Prison populations in America are the highest per capita of any country in the world.1 Illinois houses about 49,000 prisoners daily, spending $1.1 billion on corrections in 2014.2 Growing public support for prison reform has brought attention to incarceration alternatives, including intensive supervision probation (ISP).
ISP programs include increased surveillance, increased surveillance with treatment, and increased surveillance with evidence-based practices.3 The ISP programs examined for this study were a hybrid of the three, using increased surveillance with treatment services and evidence based practices. For the purposes of this report, these programs will be referred to as intensive supervision probation with services (ISP-S). ISP-S programs have better outcomes than deterrence-based, surveillance-only ISP.4 Research has shown ISP-S programs reduce recidivism by 17 percent, saving approximately $20,000 per offender.5
Illinois Criminal Justice Information Authority (Authority) researchers examined ISP-S programs operating in four counties supported by Adult Redeploy Illinois (ARI). ARI applies evidence-based, data-driven, and result-oriented strategies to curb prison overcrowding and enhance public safety. Since 2010, the Authority has administered grant funding for ARI and offered research, evaluation, and technical assistance to the program. In exchange for grant funding, jurisdictions agree to implement evidence-based prison-diversion programs, such as ISP, and reduce by 25 percent the number of non-violent offenders sentenced to prison from a target population.
Researchers examined ISP-S programs in DuPage, Macon, McLean, and St. Clair counties and used staff and stakeholder interviews, client interviews, and program data to evaluate fidelity to key components to evidence-based ISP-S. Researchers developed a list of nine key components of ISP-S drawing from Petersilia and Turner’s ISP literature and the National Institute for Corrections (NIC) recommendations for evidence-based practices, shaped largely by Andrews and Bonta’s Risk-Need-Responsivity model.6 Researchers used data collected during the 18-month, pilot phases of DuPage, Macon, McLean and St. Clair county programs, beginning in 2011. McLean County began accepting clients in January 2012.
Key components include:
- Key Component #1: Goals are established for the program overall and for individual probationers.7
- Key Component #2: The program has a defined, higher-risk, target population.8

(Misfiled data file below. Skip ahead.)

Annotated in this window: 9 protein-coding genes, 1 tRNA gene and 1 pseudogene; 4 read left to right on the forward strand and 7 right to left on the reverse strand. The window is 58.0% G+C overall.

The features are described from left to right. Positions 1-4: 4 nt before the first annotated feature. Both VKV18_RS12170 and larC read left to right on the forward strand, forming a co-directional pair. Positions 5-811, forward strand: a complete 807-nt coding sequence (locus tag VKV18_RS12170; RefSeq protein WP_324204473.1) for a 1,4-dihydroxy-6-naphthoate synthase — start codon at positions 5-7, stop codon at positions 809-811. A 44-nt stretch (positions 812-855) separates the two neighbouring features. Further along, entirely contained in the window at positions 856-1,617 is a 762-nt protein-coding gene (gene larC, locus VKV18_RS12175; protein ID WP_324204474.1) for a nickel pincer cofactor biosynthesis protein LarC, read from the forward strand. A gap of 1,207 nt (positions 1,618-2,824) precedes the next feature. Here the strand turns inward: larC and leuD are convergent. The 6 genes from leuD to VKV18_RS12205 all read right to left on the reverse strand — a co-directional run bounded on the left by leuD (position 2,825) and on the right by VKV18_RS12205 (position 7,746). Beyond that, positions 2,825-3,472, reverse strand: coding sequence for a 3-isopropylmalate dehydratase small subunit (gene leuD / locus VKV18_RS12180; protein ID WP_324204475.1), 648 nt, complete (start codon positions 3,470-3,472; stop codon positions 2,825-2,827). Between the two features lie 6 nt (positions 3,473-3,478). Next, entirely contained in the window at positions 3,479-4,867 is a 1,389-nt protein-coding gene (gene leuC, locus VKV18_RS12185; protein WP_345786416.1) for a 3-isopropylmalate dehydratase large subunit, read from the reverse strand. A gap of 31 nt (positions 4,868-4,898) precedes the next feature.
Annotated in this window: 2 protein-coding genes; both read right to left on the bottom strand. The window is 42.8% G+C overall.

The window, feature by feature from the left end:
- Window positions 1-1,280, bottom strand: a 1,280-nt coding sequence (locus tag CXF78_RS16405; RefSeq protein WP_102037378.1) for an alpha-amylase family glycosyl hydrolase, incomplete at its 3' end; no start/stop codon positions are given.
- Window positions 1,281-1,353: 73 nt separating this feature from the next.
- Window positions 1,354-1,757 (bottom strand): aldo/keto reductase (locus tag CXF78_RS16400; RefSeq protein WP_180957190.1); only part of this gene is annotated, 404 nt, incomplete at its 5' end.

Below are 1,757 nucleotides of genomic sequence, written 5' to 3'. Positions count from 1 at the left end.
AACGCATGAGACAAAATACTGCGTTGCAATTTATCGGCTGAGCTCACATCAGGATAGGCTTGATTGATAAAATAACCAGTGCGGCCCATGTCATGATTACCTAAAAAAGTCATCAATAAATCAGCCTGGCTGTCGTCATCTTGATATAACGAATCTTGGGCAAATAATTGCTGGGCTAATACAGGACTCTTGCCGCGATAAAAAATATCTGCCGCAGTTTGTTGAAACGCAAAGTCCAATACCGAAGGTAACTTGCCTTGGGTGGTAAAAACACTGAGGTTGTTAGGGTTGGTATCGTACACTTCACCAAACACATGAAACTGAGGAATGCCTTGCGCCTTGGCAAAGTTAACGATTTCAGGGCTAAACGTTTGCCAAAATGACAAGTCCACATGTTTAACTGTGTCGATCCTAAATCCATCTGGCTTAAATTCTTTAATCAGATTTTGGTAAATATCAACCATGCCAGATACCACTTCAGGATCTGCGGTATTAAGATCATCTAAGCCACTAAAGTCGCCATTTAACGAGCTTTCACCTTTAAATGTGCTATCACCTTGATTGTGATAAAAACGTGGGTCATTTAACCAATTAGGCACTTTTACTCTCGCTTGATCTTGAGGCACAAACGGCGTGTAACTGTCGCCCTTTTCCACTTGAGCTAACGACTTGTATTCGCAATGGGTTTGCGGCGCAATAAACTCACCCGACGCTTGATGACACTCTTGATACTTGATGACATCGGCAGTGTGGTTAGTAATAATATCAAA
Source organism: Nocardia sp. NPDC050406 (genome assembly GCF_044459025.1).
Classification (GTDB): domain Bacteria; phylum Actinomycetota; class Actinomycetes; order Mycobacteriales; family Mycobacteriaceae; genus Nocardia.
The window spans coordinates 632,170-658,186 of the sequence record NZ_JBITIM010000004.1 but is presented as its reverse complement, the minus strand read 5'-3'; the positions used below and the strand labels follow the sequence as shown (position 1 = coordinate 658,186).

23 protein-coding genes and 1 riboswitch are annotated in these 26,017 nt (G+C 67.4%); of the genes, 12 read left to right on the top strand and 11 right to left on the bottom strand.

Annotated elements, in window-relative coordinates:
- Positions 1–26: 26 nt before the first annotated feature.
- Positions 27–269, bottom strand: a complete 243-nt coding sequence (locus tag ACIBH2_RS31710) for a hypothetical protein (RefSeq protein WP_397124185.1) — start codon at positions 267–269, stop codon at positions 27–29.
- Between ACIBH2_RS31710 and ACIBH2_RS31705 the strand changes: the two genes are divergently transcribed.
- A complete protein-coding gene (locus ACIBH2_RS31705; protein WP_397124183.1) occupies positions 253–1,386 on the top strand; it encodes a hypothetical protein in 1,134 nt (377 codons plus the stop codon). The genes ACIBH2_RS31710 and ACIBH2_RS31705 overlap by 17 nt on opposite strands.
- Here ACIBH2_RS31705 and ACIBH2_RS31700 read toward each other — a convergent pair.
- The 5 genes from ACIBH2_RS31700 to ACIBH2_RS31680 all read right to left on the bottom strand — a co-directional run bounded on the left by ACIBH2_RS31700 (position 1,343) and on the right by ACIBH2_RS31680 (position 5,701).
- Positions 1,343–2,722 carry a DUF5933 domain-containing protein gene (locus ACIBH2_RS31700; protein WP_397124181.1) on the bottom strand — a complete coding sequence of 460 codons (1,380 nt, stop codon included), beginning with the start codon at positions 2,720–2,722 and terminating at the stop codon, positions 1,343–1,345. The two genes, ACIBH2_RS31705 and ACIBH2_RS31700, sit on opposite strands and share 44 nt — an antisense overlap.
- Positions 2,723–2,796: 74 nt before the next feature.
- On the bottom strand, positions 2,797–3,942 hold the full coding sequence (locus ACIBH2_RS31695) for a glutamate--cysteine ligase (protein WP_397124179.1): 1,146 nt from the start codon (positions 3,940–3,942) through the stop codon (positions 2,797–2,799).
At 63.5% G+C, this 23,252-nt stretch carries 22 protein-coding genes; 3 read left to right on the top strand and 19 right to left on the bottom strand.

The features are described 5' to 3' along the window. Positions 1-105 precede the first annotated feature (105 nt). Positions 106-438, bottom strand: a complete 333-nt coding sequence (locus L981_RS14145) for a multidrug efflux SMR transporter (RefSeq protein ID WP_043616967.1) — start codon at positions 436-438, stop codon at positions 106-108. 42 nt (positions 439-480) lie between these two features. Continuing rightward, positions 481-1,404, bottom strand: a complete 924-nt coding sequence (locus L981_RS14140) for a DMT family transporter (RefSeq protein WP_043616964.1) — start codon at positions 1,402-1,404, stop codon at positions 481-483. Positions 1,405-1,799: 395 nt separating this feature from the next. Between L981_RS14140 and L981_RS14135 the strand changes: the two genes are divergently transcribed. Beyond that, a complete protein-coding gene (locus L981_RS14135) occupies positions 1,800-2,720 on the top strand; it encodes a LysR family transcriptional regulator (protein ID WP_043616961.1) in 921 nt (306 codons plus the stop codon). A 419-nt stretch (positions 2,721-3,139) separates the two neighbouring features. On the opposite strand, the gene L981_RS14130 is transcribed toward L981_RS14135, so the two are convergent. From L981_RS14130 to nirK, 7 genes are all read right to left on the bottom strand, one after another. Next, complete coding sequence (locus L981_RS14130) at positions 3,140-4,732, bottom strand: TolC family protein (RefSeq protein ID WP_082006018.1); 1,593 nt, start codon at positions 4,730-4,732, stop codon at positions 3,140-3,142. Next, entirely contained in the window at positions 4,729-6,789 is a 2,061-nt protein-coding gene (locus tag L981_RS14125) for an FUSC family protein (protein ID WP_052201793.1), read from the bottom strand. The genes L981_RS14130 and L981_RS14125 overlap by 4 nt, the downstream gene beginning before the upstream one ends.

- Key Component #3: The ISP-S program has consistent selection criteria using a standard program acceptance procedure. Uniform selection of participants ensures that probation officer’s skills and resources will be well-utilized and that conclusions drawn about services will be generalizable to the target population.9
- Key Component #4: Length of treatment conforms to evidence based-practice recommendations on dosage for high-risk offenders.10
- Key Component #5: The program operates in phases which decrease officer-probationer contact gradually.11
- Key Component #6: The program has smaller caseloads than standard probation.12
- Key Component #7: Enhanced surveillance and control mechanisms (electronic monitoring, curfew, community service, drug testing, and financial obligations) are balanced with rehabilitative services (employment, education, and treatment).13
- Key Component #8: The program is able to link probationers with appropriate resources and providers, including substance abuse treatment, health care, support in finding employment and housing, and education assistance, if needed.14
- Key Component #9: Programs keep thorough documentation of relevant data, performing regular reviews and providing feedback to providers on what has been shown to effectively reduce recidivism.15
Overall, the four ISP-S programs maintained fidelity to some degree to most of the key components of ISP-S. Each conducted a program with clear and relevant goals for probationers, used consistent selection criteria, conformed to evidence-based dosage recommendations, and participated in measurement that allowed feedback. Three of four counties also met robust standards for treatment and service provision.